Showing posts with label DIA Beacon. Show all posts
Showing posts with label DIA Beacon. Show all posts

July 13, 2017

Artist of the week: Anne Truitt


Installation view of the exhibition, Anne Truitt Sculpture 1962-2004 at Matthew Marks Gallery
Anne Truitt is an artist I first came to know through her writing. Her three memoirs, DaybookTurn, and Prospect: The Journey of an Artist, are must reads for any studio worker, especially for women and mothers.

First, 1961, Acrylic on wood, 44 ¼ x 17 ¾ x 7 inches. 
Because of her writing, when I see her sculptures I feel like I have a shared intimacy with them. Her work is such a perfect reflection of who she seemed to be. They are at once subtle yet straightforward, delicate yet powerful, thoughtful yet severe.

Watauga, 1962, Acrylic on wood, 46 x 56 x 7 inches

Spring Dryad, 1975, Acrylic on wood, 76 x 13 x 8 inches

Currently there's an Anne Truitt installation at DIA Beacon so I wanted to post this while you can still see the show. It really is just a glimpse, and I wish there were at least five more rooms full, but in order to understand and appreciate what she was all about you do need to stand in the real presence of her work. As she writes in Daybook:
"I am most profoundly grateful to have had the opportunity to see my work... Like the night at the Corcoran Gallery of Art... I walked up and down the dark corridors between their massive forms, most of which towered over me, and held out both my hands to feel them, not touching them. They stood in their own space, in their own time, and I was glad in their presence."
I could easily quote from the entire book since after reading it three times already I am still completely enthralled, but I'll leave it up to you to go get a copy and see for yourself!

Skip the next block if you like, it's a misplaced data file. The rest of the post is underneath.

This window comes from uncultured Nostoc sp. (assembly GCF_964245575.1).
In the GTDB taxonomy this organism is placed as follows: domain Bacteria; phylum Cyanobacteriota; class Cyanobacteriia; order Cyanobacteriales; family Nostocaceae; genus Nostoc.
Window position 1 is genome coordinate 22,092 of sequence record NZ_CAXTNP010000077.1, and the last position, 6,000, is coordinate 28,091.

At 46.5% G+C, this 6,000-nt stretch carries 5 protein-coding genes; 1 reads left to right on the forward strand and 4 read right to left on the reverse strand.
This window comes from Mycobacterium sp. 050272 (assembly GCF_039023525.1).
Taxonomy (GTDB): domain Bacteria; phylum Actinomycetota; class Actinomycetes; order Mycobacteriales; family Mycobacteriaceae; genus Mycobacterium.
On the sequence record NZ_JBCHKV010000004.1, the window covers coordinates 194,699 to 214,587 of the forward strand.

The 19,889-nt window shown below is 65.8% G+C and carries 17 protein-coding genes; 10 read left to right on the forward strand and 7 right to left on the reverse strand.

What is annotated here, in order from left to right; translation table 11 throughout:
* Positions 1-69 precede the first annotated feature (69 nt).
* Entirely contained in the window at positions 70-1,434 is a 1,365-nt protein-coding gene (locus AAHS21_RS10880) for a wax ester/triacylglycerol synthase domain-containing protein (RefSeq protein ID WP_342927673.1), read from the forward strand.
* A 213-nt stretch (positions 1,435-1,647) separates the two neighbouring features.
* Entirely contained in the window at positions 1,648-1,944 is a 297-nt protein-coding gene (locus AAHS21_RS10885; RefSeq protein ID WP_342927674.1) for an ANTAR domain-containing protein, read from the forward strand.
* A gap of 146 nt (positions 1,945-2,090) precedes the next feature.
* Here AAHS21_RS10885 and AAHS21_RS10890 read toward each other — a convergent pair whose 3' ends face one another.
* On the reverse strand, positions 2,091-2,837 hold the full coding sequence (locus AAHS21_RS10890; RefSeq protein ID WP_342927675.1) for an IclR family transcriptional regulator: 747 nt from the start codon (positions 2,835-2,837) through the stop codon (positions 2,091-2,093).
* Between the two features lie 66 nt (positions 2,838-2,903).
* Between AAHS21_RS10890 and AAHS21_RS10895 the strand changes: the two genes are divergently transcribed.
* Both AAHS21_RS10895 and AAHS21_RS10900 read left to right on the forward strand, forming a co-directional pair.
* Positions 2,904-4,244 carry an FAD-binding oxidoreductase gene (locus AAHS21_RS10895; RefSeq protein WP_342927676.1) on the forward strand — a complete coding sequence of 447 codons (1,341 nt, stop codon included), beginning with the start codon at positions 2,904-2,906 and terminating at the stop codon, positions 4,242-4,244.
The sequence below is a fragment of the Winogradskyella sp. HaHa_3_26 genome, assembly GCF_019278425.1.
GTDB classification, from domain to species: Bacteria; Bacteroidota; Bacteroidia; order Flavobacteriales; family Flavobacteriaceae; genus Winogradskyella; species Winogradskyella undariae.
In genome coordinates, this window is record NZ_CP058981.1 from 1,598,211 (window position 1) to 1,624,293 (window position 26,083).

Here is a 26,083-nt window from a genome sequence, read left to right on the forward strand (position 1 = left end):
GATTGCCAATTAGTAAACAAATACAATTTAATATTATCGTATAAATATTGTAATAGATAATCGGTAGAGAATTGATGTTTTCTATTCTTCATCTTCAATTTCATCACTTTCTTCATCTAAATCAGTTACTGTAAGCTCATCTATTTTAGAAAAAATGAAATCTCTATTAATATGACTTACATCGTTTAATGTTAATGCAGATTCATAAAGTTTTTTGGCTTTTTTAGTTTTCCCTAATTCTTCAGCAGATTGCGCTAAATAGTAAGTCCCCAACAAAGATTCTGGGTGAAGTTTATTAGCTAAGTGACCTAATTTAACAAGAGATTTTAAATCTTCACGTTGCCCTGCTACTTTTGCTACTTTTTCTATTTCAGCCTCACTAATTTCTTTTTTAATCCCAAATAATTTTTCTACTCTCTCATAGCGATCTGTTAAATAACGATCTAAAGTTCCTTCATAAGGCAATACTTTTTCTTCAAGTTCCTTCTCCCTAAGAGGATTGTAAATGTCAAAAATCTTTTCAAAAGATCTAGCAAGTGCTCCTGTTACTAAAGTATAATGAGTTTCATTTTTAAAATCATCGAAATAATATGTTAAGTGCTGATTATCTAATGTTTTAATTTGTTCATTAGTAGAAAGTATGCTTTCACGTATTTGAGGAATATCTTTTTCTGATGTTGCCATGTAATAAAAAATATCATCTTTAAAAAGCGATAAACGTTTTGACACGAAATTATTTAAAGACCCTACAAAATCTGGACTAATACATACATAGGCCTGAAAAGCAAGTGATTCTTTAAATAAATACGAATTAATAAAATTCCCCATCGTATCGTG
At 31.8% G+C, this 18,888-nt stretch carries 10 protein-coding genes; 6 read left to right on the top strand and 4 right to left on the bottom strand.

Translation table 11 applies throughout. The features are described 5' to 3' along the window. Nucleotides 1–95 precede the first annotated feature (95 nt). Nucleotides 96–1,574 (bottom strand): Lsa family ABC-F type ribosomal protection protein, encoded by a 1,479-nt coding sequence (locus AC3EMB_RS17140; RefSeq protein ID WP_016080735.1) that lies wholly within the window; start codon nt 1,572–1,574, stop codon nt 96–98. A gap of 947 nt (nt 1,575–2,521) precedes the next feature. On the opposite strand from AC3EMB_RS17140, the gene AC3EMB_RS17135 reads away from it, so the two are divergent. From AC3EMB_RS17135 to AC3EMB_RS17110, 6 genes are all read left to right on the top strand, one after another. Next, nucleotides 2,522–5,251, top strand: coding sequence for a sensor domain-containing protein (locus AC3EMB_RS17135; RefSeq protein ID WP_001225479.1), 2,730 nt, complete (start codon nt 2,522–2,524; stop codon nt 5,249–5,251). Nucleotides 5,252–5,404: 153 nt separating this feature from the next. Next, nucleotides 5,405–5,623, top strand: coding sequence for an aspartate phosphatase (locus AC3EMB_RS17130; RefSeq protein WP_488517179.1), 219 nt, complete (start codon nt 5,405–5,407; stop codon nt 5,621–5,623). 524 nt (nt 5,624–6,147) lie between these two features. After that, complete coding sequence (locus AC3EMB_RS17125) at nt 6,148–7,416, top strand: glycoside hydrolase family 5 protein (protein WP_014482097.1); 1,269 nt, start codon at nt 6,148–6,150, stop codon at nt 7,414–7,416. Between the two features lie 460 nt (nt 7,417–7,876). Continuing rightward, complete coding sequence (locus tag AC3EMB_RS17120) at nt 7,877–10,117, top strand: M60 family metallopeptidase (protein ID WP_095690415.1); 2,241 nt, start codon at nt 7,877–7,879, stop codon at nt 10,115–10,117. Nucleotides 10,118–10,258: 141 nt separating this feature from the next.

Gloucester, 1963–72, Acrylic on wood, 74 x 72 x 13 inches

Morning Choice, 1968, Acrylic on wood, 72 x 14 x 14 inches

Hardcastle, 1962, Acrylic on wood, 99 ¾ x 42 x 16 inches

Pith, 1969, Acrylic on wood, 85 ½ x 18 x 18 inches

View, 1999, Acrylic on wood, 81 x 8 x 8 inches

Second Requiem, 1977, Acrylic on wood, 84 x 10 x 8 inches

Shrove, 1962, Acrylic on wood, 60 x 10 x 10 inches

View of Anne Truitt's Washington D.C studio, 1980

Seven, 1962, Oil (semi-gloss enamel) on wood, 53 ¾ x 32 x 7 ⅞ inches

Southern Elegy, 1962, Oil (semi-gloss and flat) on wood, 47 x 20 ⅞ x 6 ⅞ inches
A Wall for Apricots, 1968, Acrylic on wood, 72 ⅝ x 14 x 14 inches

Anne Truitt in her studio















 

Most of the images here are from the very comprehensive website: http://www.annetruitt.org/
I've selected only her sculpture but her paintings are also significant and worth viewing: http://www.annetruitt.org/works/selected-paintings



September 5, 2014

new works from the studio...

I got a new camera this week and am 
so happy to share some pictures of studio life here in 
Beacon New York -

it's so cool I am able to walk to my studio from home
kinda weird though that it still smells like an old high school


lots of activity going on right now
and still a few boxes that need to be unpacked-

finally put these brushes to good use for the first time in too long

and I can FINALLY see all my supplies all together

here's some of the work which right now is neither here nor there

made with spray foam and mixed materials. this one has some laundry meat stuck in there

I've been checking out a lot of John Chamberlain lately thanks to Dia: Beacon

these could be models for something bigger

or just meaningless balls of spray foam!